Frank Tinney is hobbling through the night in the wrong direction. "Maureen! Maw-reeen! Where are you, honey?" he calls as he weaves his way down the highway.
Dave, sitting by the bobcat cage, contemplating the latch, watches him pass.
Edna Loomis has finished up the dishes, put on her robe and hairnet, and turned on the t.v.
Maureen leads At to a patch of grass which is surrounded by thick clumps of unleafed lilac bushes. They sit. The branches shift in the wind, and At begins to kiss her neck.
"Hey," she says. 1 don't hardly know you."
His hands begin to pull her down. "Sure you know me," he murmurs. "I'm crazy about you."
She slides away from him. "You can't be. You don't know me."
At scoots close and runs his hand over her breast. "Oh," he says in a low voice. "Baby. You wild thing."
She gasps a little and pushes at his hand. "Stop it," she says, letting her head lean in his direction. "You don't know one thing." She pauses.
"I know you're beautiful," At says. He pulls at her, runs his fingers through her heavy hair.
She keeps talking, as though words will keep her mind clear. "I have my ambitions. I'm saving, for secretarial school."
At touches her face with his hand. She shivers, but she keeps talking, faster now.
"Besides, I've got a boyfriend, over in Monroe. Every week he asks me to marry him. But I tell him no. I tell him-"
"Sh," says Al. He kisses her mouth. His tongue fills the ache in her throat. The world goes dark.
She shakes her head loose and opens her eyes. "I tell him-."
"Maureen, Maureen," At breathes. It sounds like love to her. His hands are burning against her skin.
"Maybe later, I tell him. I don't know."
"Oh, what you're doing to me," says Al. His body crushes her, she feels herself falling.
"I know where she is," says Frank out loud, beneath the town's only streetlamp.
Calamity is being coy.
"I want to leave here," pants Maureen. "I want to leave this old place."
"Mmm," moans Al.
Maureen pushes him away and sits up. Her hair hangs around her face like a veil.
"Do you think I should leave?" she asks, pushing the veil aside and searching his face for wisdom.
"Oh. Yes. Yes. Baby." Al pulls her back down, back into his passion. He envelops her.
"What if I went with you, Al'' she murmurs gratefully. "What if I went with you to L.A.?"
"Oh," says Al. "Baby."
Calamity will not be coaxed.
Clouds cover and uncover the moon. The night drifts on and the moon is winking. There are long red marks on Dave's arms. He has set his teeth together.
In a transient patch of moonlight, Al glimpses a tombstone through the bare branches. He is up in a second.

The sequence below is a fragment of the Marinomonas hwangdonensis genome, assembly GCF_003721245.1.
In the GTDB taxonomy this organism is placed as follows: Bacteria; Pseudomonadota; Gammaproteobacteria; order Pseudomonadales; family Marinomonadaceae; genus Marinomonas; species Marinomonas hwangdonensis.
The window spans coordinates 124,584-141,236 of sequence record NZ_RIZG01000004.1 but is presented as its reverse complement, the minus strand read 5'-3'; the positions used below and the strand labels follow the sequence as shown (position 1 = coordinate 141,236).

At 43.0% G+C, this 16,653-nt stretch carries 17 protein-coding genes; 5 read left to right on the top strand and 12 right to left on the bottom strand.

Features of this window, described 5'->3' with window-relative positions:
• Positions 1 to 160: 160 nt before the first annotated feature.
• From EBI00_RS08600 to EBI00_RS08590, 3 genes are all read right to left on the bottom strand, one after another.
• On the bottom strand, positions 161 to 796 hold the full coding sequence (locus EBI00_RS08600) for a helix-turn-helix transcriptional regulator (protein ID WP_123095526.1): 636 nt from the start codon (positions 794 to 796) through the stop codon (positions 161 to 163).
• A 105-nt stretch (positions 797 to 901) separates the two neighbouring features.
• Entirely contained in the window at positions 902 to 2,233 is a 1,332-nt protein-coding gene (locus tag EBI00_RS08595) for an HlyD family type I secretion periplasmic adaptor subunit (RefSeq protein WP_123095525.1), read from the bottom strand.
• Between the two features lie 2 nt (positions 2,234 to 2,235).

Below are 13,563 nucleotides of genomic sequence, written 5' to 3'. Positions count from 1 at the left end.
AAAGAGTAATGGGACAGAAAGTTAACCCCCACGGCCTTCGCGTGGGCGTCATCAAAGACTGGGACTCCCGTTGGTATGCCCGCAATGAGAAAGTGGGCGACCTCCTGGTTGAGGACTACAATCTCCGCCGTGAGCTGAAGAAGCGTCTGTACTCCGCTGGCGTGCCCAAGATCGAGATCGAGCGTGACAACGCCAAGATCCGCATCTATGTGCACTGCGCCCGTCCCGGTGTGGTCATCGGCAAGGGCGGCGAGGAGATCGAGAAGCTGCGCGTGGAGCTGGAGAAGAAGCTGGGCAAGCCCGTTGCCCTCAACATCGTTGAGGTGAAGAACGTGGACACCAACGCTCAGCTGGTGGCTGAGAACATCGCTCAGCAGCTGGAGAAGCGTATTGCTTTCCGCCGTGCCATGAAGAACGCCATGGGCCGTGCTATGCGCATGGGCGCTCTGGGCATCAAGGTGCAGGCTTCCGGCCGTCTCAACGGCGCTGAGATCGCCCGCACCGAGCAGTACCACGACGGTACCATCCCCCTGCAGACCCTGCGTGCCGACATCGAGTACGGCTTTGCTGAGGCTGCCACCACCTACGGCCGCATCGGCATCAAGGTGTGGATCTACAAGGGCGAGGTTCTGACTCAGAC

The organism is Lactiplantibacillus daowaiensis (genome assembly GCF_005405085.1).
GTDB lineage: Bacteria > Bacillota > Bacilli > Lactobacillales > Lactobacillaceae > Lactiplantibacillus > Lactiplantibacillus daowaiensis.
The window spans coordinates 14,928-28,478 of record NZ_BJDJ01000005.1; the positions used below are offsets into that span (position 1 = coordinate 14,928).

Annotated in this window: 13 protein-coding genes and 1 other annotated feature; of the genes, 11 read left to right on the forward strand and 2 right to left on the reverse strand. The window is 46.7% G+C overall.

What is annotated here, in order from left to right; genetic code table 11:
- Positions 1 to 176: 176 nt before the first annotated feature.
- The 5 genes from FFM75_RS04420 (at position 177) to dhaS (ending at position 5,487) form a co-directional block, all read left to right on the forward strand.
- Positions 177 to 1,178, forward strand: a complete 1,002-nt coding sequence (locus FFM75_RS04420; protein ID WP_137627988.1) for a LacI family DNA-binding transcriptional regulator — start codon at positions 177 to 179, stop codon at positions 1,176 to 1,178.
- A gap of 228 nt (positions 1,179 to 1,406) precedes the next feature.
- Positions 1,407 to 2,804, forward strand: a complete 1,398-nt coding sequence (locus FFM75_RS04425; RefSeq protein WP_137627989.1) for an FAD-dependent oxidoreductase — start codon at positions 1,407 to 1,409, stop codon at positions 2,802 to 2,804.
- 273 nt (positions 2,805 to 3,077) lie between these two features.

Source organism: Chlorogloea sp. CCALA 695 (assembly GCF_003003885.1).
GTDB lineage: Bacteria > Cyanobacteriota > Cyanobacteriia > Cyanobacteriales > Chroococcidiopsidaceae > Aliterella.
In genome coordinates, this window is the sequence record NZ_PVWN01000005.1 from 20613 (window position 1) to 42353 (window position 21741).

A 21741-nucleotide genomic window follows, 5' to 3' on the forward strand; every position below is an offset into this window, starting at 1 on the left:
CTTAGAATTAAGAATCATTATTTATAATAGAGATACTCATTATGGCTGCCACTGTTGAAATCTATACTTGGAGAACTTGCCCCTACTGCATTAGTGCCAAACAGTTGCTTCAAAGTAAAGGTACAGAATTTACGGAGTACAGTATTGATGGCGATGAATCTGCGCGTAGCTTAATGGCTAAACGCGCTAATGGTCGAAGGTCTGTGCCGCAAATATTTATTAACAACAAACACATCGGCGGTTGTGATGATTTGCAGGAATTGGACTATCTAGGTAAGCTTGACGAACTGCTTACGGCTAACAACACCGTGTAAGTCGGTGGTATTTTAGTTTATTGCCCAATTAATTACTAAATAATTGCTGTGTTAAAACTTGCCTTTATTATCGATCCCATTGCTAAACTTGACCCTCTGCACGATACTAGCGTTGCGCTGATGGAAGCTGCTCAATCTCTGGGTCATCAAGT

"You crazy or something?" he yells. "This is a cemetery!" The warm wind carries his voice away.
She looks at him dumbly.
But Al avoids death whenever he can, and he is shaking as he ducks out of the bushes and runs straight into Frank Tinney.
Calamity is free.
Maureen is slow and haughty as she emerges from the bushes. She ignores the rantings of the old man; she walks back along the prim tracks, toward the Desert Star and Grandma Edna, listening to the voices rise behind her.
When she looks back to see Al knock the old man down she knows that the citv bovs will have to leave, tonight.
She does not come down to help mop up Frank's nose as he lies moaning in the parlor, but she does stand at her window, in the dark, to see the city boys and their suitcases retreat down Main Street. To L.A., she thinks. Wherever it is, whatever it is. Her mouth feels hollow. Al is jaunty, swinging his free arm and whistling, and Maureen watches until they turn the corner at the café and disappear.
Early next morning she puts on a clean blouse and goes to open the café.
Li A few freeway people stop in for sweet rolls and coffee. Mid-morning a couple of the oldt imers amble in.
"Too bad about the bobcat," says one, taking off his cap and setting it on the counter.
"And old Frank-heard his eye was all swoll shut," says the other.
"Damndest thing-that bobcat," says Maureen.
The first runs his fingers through his few dirty strands of hair. "City boys slit its throat," he says. "Ditched town. You knew that."
Maureen stares out the window at the bare cottonwoods. Clouds are hanging low and dark outside. After the rain, the trees will leaf out.
She pours coffee for the two, and they sit at the counter, hunched over their cups, breathing in the steam's warmth.